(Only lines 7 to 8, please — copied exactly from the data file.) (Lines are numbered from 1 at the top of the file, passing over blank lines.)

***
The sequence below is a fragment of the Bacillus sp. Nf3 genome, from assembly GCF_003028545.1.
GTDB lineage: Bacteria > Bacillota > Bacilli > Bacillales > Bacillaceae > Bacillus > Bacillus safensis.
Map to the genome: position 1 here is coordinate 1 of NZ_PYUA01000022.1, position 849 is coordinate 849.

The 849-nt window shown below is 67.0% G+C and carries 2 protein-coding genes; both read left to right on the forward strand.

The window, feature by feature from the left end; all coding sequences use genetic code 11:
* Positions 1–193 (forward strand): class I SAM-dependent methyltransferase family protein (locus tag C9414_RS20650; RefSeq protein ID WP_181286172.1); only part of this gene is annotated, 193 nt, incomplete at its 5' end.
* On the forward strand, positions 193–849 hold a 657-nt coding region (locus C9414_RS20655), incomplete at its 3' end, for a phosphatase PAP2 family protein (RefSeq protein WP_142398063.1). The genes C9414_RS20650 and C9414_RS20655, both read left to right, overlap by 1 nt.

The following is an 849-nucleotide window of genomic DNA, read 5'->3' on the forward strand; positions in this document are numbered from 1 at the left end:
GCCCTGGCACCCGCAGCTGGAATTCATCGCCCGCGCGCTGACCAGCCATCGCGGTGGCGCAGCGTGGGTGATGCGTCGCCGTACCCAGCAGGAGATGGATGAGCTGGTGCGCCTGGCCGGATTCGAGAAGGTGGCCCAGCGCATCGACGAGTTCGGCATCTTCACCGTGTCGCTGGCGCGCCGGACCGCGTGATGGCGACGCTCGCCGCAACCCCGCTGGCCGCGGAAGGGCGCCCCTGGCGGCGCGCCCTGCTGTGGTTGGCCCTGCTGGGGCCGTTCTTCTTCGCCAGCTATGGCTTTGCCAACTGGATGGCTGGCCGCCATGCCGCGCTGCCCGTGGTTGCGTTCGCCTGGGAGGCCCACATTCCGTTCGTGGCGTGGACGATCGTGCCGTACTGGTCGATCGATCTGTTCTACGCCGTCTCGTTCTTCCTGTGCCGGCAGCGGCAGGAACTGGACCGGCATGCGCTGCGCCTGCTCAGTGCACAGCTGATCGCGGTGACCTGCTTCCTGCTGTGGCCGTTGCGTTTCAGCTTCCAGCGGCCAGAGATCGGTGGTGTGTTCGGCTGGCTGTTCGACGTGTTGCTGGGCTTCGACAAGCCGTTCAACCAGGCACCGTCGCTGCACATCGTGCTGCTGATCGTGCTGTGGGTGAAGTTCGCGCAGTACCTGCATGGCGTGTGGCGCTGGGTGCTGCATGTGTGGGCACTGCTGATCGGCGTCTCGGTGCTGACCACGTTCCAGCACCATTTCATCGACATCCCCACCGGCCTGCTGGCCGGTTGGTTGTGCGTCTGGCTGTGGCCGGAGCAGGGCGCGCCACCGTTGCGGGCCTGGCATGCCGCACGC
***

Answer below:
* On the forward strand, positions 193–849 hold a 657-nt coding region (locus C9414_RS20655), incomplete at its 3' end, for a phosphatase PAP2 family protein (RefSeq protein WP_142398063.1). The genes C9414_RS20650 and C9414_RS20655, both read left to right, overlap by 1 nt.

The following is an 849-nucleotide window of genomic DNA, read 5'->3' on the forward strand; positions in this document are numbered from 1 at the left end: